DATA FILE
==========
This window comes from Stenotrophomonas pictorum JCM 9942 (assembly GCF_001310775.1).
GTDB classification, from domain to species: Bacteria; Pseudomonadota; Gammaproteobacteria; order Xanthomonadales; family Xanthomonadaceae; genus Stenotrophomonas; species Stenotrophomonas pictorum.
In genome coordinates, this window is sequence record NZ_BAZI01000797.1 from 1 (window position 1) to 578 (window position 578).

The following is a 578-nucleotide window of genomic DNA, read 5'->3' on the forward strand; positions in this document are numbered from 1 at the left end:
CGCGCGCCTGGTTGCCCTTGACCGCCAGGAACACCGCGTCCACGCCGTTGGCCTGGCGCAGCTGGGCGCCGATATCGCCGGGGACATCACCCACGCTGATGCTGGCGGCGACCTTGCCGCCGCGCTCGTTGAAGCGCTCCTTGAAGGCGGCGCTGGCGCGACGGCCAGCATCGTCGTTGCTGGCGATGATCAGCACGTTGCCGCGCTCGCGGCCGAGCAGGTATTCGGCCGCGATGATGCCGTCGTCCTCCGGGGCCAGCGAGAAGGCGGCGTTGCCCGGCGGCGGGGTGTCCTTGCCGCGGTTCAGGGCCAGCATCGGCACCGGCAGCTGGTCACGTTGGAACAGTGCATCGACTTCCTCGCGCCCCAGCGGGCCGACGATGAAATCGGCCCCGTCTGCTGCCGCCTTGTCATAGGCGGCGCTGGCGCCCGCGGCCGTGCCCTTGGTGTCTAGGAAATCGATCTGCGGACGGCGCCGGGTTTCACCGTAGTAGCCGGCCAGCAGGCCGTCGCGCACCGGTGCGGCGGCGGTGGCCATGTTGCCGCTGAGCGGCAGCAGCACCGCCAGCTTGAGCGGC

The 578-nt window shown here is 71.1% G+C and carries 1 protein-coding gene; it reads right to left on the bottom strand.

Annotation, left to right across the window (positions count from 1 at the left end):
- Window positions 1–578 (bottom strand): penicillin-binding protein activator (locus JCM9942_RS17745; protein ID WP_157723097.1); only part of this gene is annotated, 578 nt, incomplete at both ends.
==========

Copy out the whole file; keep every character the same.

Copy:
This window comes from Stenotrophomonas pictorum JCM 9942 (assembly GCF_001310775.1).
GTDB classification, from domain to species: Bacteria; Pseudomonadota; Gammaproteobacteria; order Xanthomonadales; family Xanthomonadaceae; genus Stenotrophomonas; species Stenotrophomonas pictorum.
In genome coordinates, this window is sequence record NZ_BAZI01000797.1 from 1 (window position 1) to 578 (window position 578).

The following is a 578-nucleotide window of genomic DNA, read 5'->3' on the forward strand; positions in this document are numbered from 1 at the left end:
CGCGCGCCTGGTTGCCCTTGACCGCCAGGAACACCGCGTCCACGCCGTTGGCCTGGCGCAGCTGGGCGCCGATATCGCCGGGGACATCACCCACGCTGATGCTGGCGGCGACCTTGCCGCCGCGCTCGTTGAAGCGCTCCTTGAAGGCGGCGCTGGCGCGACGGCCAGCATCGTCGTTGCTGGCGATGATCAGCACGTTGCCGCGCTCGCGGCCGAGCAGGTATTCGGCCGCGATGATGCCGTCGTCCTCCGGGGCCAGCGAGAAGGCGGCGTTGCCCGGCGGCGGGGTGTCCTTGCCGCGGTTCAGGGCCAGCATCGGCACCGGCAGCTGGTCACGTTGGAACAGTGCATCGACTTCCTCGCGCCCCAGCGGGCCGACGATGAAATCGGCCCCGTCTGCTGCCGCCTTGTCATAGGCGGCGCTGGCGCCCGCGGCCGTGCCCTTGGTGTCTAGGAAATCGATCTGCGGACGGCGCCGGGTTTCACCGTAGTAGCCGGCCAGCAGGCCGTCGCGCACCGGTGCGGCGGCGGTGGCCATGTTGCCGCTGAGCGGCAGCAGCACCGCCAGCTTGAGCGGC

The 578-nt window shown here is 71.1% G+C and carries 1 protein-coding gene; it reads right to left on the bottom strand.

Annotation, left to right across the window (positions count from 1 at the left end):
- Window positions 1–578 (bottom strand): penicillin-binding protein activator (locus JCM9942_RS17745; protein ID WP_157723097.1); only part of this gene is annotated, 578 nt, incomplete at both ends.